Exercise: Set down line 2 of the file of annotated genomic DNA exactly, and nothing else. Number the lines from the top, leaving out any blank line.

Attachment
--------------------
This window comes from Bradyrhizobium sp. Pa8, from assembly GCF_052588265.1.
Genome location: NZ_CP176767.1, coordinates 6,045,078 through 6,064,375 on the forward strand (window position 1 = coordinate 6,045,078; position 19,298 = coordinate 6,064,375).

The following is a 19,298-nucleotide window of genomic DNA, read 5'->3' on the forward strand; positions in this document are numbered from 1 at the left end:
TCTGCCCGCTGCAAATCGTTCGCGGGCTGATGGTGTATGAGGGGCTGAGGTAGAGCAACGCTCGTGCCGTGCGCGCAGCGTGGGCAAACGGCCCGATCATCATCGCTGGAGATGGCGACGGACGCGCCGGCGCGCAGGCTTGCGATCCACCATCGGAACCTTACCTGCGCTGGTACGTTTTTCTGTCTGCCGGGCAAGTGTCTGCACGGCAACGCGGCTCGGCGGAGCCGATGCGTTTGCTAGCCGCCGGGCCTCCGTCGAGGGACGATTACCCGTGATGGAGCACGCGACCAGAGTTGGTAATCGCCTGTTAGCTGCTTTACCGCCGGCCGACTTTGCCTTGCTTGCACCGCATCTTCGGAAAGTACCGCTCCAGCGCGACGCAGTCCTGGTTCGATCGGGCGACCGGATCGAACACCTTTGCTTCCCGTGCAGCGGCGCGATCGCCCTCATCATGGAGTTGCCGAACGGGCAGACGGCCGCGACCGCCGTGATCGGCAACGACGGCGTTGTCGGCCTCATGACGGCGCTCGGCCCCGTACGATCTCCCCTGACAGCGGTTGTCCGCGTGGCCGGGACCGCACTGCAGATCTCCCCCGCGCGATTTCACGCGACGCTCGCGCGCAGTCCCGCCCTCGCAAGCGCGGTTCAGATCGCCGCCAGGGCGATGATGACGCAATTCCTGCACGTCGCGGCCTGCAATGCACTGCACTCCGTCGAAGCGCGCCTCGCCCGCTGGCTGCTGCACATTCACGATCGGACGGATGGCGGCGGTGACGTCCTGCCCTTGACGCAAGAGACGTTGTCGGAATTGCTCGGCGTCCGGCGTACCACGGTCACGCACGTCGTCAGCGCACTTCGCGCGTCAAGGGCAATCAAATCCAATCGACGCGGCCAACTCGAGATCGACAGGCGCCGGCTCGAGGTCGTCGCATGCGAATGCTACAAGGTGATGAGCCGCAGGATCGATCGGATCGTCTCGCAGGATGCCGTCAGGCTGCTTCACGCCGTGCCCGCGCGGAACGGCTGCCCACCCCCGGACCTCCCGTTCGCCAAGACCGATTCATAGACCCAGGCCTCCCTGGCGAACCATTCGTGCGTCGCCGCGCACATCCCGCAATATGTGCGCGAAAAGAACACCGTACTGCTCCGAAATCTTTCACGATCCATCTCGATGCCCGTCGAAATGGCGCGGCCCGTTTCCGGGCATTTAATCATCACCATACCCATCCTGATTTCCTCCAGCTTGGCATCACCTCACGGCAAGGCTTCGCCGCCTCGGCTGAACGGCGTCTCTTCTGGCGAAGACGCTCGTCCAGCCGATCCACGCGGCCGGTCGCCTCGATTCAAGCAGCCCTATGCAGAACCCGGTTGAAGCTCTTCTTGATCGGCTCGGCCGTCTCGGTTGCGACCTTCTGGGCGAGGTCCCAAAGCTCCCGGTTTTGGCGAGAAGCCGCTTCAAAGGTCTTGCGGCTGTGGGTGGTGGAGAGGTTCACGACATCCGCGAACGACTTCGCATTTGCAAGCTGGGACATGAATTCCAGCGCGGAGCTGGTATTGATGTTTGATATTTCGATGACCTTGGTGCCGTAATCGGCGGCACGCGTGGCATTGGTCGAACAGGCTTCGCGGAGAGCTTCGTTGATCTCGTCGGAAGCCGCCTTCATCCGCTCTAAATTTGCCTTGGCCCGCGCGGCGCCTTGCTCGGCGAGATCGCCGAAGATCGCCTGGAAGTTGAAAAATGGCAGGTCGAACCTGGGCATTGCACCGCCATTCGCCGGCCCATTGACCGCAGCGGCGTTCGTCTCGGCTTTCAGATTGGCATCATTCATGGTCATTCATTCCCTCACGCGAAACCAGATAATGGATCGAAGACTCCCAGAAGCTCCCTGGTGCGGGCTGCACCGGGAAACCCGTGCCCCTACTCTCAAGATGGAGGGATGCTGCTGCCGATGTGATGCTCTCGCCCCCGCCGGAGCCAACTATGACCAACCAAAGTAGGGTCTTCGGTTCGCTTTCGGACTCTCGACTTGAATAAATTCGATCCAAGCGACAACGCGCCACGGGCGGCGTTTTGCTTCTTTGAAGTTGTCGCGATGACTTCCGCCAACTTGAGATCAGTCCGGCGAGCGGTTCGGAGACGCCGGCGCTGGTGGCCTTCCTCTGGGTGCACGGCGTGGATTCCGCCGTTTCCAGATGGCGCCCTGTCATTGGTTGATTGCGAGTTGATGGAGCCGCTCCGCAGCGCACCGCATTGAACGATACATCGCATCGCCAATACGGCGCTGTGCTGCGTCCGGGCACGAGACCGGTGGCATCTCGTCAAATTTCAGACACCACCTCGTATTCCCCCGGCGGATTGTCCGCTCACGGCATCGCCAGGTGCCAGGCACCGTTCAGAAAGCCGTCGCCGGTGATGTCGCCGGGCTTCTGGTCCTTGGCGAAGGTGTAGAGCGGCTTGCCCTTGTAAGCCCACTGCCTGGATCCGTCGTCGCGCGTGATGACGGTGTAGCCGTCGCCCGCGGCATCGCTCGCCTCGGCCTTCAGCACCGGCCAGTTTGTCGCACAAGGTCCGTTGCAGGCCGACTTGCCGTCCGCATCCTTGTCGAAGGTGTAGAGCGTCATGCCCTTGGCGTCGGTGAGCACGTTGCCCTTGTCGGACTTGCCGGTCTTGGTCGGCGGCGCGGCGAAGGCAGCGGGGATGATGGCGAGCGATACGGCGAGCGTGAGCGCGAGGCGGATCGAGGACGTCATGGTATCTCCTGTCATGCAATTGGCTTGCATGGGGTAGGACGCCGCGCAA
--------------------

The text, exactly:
Genome location: NZ_CP176767.1, coordinates 6,045,078 through 6,064,375 on the forward strand (window position 1 = coordinate 6,045,078; position 19,298 = coordinate 6,064,375).